The government has this week launched a 14-week consultation to determine whether the current definition of a vehicle should be extended. It will question which type of vehicles should be covered by compulsory insurance.
BLM’s director of policy and government affairs tells us what this means in a podcast which can be accessed by clicking on the image below.
There is no new draconian EU Directive requiring dodgems and children’s cars to be insured. The Directive in question is seven years old and the culmination of a body of work that dates back nearly 70 years to a “green card” system that ensured that UK motorists traveling to Europe and European motorists travelling to the UK had the “right” insurance. (And incidentally the UK was a founder member of the “green card” system and the first “green card” was issued to the Head of the UK’s Motor Insurers’ Bureau).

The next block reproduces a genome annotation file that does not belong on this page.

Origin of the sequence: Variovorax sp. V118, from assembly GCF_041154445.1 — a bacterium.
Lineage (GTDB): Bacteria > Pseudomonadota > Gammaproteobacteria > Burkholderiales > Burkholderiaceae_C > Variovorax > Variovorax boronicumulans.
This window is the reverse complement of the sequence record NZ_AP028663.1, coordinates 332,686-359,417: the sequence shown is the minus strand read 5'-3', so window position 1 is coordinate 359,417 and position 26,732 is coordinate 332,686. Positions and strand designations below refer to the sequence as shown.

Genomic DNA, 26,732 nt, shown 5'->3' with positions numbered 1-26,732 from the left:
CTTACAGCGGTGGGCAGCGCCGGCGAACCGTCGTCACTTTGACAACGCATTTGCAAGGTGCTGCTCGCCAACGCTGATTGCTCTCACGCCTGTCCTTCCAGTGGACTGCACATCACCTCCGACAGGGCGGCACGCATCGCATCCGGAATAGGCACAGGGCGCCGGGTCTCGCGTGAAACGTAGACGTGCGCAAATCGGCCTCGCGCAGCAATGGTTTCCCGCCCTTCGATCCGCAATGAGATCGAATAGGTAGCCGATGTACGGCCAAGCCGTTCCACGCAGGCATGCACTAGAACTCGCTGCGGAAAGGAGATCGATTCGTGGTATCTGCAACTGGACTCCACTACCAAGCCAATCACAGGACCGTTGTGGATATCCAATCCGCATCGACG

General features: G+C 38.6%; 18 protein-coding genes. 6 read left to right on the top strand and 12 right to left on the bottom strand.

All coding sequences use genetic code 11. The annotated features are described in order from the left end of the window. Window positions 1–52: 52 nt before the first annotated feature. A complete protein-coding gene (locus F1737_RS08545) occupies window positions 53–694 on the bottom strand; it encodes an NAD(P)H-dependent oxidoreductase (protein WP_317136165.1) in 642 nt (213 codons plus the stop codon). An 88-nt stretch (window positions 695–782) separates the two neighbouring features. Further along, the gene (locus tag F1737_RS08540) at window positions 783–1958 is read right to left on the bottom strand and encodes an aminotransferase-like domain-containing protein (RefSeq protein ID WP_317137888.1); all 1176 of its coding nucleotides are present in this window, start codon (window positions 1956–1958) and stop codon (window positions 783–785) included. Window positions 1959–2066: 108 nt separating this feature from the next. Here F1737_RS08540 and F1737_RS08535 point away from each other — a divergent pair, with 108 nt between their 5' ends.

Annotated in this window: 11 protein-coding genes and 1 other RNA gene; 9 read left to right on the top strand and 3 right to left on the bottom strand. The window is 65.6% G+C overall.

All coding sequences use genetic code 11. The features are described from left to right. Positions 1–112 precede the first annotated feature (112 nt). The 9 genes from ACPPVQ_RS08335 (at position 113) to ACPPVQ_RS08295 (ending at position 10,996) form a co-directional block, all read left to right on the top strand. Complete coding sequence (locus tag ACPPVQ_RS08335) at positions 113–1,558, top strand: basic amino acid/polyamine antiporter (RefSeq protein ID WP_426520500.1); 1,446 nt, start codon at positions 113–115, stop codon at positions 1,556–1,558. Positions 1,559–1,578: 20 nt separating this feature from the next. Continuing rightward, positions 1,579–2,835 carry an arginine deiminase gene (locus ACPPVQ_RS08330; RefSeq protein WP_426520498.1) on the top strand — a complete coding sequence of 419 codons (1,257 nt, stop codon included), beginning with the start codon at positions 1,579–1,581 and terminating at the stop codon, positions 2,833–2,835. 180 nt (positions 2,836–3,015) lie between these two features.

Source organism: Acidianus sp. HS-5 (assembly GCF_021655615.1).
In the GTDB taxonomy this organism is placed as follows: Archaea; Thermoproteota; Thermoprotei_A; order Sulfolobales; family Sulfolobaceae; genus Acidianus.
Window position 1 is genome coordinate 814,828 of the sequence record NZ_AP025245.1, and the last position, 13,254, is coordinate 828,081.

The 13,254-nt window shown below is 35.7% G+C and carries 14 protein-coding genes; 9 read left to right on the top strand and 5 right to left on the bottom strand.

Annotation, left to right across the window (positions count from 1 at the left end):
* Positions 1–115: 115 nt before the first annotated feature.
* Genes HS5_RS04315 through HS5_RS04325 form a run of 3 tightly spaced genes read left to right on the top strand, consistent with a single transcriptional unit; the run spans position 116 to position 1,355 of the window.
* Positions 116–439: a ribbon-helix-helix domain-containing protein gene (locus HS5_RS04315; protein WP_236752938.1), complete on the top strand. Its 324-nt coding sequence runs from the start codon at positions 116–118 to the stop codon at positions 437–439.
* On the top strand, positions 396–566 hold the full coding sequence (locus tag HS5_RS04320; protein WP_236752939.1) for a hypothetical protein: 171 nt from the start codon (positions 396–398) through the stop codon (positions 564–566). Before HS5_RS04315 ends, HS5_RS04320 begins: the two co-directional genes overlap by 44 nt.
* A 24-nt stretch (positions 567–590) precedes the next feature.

Mr Vnuk’s ECJ case, being an example of unusual facts needing interpretation, does throw up challenges to UK motor insurance law and indeed a number of European jurisdictions. This is understood by the Commission that itself initiated a Consultation that in turn requires EU member states to consult and this is what DfT are doing.
The more interesting question thrown up by Vnuk is whether and how the UK wants to maintain a system that ensures the UK motorist abroad has the right insurance cover for not just the EU but 49 countries in total and also that those in the UK injured in motor accidents involving vehicles from those 49 countries will receive their due compensation because that vehicle is appropriately insured.
Brexit does offer the opportunity to “opt out” but the issues are wider and the process (where the EU may be “opting in” to the UK position) does need to be understood in a broader context than an article in The Times today allows. Responding to the consultation and engaging with the EU may lead to a better outcome than assuming that it will be fine because we can opt out in 2019.
Written by Terry Renouf, consultant